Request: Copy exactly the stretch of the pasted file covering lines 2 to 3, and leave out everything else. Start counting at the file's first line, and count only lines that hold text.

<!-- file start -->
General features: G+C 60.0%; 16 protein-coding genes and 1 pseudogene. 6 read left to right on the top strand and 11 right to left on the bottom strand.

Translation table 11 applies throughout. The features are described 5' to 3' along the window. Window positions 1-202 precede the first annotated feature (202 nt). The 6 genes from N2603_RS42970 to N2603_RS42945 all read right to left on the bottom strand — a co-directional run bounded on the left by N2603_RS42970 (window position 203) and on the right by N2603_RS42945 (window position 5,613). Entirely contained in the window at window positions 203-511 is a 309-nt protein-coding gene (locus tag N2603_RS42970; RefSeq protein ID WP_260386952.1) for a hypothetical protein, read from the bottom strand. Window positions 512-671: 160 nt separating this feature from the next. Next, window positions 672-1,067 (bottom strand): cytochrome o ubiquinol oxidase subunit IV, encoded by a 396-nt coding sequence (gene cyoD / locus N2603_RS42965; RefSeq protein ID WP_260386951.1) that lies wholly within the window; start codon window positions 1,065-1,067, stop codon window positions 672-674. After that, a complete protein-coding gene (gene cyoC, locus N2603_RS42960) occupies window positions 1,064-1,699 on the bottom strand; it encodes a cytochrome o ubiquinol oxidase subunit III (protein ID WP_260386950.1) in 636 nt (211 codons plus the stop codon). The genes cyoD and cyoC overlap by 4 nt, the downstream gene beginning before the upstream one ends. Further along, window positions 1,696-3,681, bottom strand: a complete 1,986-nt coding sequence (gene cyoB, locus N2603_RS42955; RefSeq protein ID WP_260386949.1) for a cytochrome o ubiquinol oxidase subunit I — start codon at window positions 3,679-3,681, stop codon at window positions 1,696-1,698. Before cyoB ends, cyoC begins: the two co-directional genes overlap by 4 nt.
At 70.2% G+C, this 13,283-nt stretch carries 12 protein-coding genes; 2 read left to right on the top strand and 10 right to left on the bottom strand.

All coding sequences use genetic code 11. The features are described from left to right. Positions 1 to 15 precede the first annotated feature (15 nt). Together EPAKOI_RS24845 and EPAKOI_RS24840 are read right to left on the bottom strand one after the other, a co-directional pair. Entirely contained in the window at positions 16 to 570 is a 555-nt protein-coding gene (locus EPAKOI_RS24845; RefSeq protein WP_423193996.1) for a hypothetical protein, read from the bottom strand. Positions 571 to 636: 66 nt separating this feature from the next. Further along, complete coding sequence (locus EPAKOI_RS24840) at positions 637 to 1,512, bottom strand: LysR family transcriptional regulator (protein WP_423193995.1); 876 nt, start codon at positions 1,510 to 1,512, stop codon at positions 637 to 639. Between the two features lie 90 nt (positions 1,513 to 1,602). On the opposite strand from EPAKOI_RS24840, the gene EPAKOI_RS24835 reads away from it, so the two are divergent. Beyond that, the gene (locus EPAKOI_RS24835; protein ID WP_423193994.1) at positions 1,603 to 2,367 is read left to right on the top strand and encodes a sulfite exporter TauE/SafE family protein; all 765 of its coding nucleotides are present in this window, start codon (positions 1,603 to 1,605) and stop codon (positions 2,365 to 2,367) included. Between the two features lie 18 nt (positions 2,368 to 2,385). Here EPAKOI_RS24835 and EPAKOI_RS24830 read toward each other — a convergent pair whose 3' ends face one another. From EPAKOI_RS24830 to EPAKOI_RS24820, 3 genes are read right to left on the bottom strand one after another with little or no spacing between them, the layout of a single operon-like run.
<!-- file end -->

Translation table 11 applies throughout. The features are described 5' to 3' along the window. Window positions 1-202 precede the first annotated feature (202 nt). The 6 genes from N2603_RS42970 to N2603_RS42945 all read right to left on the bottom strand — a co-directional run bounded on the left by N2603_RS42970 (window position 203) and on the right by N2603_RS42945 (window position 5,613). Entirely contained in the window at window positions 203-511 is a 309-nt protein-coding gene (locus tag N2603_RS42970; RefSeq protein ID WP_260386952.1) for a hypothetical protein, read from the bottom strand. Window positions 512-671: 160 nt separating this feature from the next. Next, window positions 672-1,067 (bottom strand): cytochrome o ubiquinol oxidase subunit IV, encoded by a 396-nt coding sequence (gene cyoD / locus N2603_RS42965; RefSeq protein ID WP_260386951.1) that lies wholly within the window; start codon window positions 1,065-1,067, stop codon window positions 672-674. After that, a complete protein-coding gene (gene cyoC, locus N2603_RS42960) occupies window positions 1,064-1,699 on the bottom strand; it encodes a cytochrome o ubiquinol oxidase subunit III (protein ID WP_260386950.1) in 636 nt (211 codons plus the stop codon). The genes cyoD and cyoC overlap by 4 nt, the downstream gene beginning before the upstream one ends. Further along, window positions 1,696-3,681, bottom strand: a complete 1,986-nt coding sequence (gene cyoB, locus N2603_RS42955; RefSeq protein ID WP_260386949.1) for a cytochrome o ubiquinol oxidase subunit I — start codon at window positions 3,679-3,681, stop codon at window positions 1,696-1,698. Before cyoB ends, cyoC begins: the two co-directional genes overlap by 4 nt.
At 70.2% G+C, this 13,283-nt stretch carries 12 protein-coding genes; 2 read left to right on the top strand and 10 right to left on the bottom strand.